2 of 2 people found the following review helpful
enjoyed it - laughed out loud many times!,
This review is from: Born Under a Million Shadows: A Novel (Paperback)
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This book, despite its subject of wartorn Afghanistan, is upbeat, uplifting and even laugh-out-loud funny. The main character, a young boy named Fawad, has a unique perspective on life. Through his interactions with the Europeans who inhabit the home he lives in, we see our lifestyle through his eyes and it's often surprising and funny.
It starts out, as the description on Amazon says, a bit sad. Fawad and his widowed mother must live with an unwelcoming sister and her family. But soon, things start to look up - his mom is hired as a cook and housekeeper to some journalists and NGO workers in the wealthy section of Kabul. Fawad takes to his new life with gusto, "spying" on the westerners to learn more about them - and becoming friends with them. There is James, the drunken journalist, and May, the lesbian. Fawad can't understand lesbianism at all - how will she ever get married? Then there is Georgie, the NGO worker who is in love with an Afghan warlord. He also keeps in touch with his friends from Chicken Street, Jamilla and Spandi. The book is told on a small-scale - few grand events, lots of everyday life - but it remains interesting nonetheless. A strong love story between Georgie and Haji Khan, as told by Fawad, is one underlying theme; as is the theme of friendship and family.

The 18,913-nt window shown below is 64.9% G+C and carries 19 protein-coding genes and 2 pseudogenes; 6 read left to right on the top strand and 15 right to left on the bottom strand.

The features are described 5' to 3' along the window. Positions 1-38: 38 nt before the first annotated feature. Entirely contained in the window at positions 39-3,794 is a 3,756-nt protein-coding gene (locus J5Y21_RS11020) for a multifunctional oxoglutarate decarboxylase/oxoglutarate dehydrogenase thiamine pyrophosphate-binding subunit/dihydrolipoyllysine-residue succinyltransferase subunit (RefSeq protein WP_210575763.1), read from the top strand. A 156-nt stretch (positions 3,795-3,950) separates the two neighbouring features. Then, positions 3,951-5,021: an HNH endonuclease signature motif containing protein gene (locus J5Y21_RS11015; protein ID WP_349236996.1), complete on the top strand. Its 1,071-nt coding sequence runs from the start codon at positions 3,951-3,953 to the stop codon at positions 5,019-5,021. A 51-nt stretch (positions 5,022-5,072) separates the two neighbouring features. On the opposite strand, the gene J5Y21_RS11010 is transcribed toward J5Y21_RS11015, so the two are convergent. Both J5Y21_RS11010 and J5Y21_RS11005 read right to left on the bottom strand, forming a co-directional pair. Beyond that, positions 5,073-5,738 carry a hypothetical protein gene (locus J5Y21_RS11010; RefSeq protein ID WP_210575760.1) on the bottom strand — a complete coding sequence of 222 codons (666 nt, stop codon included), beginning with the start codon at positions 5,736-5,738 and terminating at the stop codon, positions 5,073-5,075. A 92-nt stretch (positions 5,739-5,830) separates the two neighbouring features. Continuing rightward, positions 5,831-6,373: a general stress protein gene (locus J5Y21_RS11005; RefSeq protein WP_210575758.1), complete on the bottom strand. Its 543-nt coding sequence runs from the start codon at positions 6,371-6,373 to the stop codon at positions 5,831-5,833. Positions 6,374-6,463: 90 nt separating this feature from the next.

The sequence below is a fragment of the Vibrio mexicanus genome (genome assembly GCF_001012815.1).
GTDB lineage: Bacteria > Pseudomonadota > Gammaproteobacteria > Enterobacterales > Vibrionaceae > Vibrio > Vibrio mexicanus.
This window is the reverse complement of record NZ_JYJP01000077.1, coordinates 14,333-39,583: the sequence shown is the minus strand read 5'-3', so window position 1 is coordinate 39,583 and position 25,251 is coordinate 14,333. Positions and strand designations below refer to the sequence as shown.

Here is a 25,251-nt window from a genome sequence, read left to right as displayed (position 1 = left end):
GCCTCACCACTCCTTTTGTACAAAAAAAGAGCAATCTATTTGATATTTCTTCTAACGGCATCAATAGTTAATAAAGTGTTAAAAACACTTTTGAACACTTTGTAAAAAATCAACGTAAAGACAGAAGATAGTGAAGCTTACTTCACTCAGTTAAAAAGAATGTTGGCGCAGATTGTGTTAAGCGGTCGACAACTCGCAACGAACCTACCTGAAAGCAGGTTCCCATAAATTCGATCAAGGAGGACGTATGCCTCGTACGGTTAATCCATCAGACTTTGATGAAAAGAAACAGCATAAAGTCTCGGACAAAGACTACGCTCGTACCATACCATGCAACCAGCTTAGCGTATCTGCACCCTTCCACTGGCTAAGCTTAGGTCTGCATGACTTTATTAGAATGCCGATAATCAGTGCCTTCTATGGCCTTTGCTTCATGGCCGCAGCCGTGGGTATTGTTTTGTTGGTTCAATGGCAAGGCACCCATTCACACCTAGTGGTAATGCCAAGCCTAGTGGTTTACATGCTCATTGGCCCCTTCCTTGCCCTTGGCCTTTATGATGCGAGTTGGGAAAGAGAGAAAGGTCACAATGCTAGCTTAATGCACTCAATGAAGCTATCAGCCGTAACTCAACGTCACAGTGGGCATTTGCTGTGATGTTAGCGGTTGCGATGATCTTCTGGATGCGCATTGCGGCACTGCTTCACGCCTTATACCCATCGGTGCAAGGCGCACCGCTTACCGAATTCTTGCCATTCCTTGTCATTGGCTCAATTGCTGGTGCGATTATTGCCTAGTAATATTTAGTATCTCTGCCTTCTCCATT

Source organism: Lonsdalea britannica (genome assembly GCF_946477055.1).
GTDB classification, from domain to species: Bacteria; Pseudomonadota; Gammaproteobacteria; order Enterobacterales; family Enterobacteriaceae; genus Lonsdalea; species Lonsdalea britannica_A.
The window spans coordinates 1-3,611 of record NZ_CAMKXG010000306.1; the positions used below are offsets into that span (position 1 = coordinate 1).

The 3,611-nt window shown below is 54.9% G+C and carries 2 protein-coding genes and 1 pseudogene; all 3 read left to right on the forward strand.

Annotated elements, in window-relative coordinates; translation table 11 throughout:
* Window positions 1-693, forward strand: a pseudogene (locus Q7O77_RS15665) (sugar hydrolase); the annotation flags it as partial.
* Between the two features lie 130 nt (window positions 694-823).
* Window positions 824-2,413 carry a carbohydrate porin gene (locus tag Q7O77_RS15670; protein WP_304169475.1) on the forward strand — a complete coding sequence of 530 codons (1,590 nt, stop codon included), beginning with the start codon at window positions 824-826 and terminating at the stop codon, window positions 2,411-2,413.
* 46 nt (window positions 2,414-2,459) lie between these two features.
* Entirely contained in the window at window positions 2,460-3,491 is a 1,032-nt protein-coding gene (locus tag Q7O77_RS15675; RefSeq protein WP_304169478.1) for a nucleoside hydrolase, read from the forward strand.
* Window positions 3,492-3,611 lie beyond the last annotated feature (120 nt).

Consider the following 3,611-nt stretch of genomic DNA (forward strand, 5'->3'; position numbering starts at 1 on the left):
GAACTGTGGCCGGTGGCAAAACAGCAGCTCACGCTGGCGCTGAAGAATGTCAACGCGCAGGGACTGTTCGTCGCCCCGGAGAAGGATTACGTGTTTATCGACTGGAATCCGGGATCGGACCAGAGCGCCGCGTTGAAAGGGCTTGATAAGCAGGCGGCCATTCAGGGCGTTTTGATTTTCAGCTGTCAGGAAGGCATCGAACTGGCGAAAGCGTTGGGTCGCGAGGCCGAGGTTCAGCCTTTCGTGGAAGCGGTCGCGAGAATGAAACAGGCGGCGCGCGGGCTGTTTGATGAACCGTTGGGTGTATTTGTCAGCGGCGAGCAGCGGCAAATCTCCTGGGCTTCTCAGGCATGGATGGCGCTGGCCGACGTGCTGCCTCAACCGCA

Andrea Busfield, the author, lived in Afghanistan and has the experiences that make this story seem very real. She is more like the Georgie character, and yet she inhabits the mind of an 11 year old boy so well.
It's an excellent book that tells a lot about Afghan culture and Western culture seen through their eyes. It's a lot more "happy" in tone than many of the other books set in Afghanistan, as the majority of the tale takes place after the American occupation begins - which despite the problems is definitely a better time for business and daily life in Kabul at least. In this "light in the darkness" way, it reminds me a bit of Slumdog Millionaire.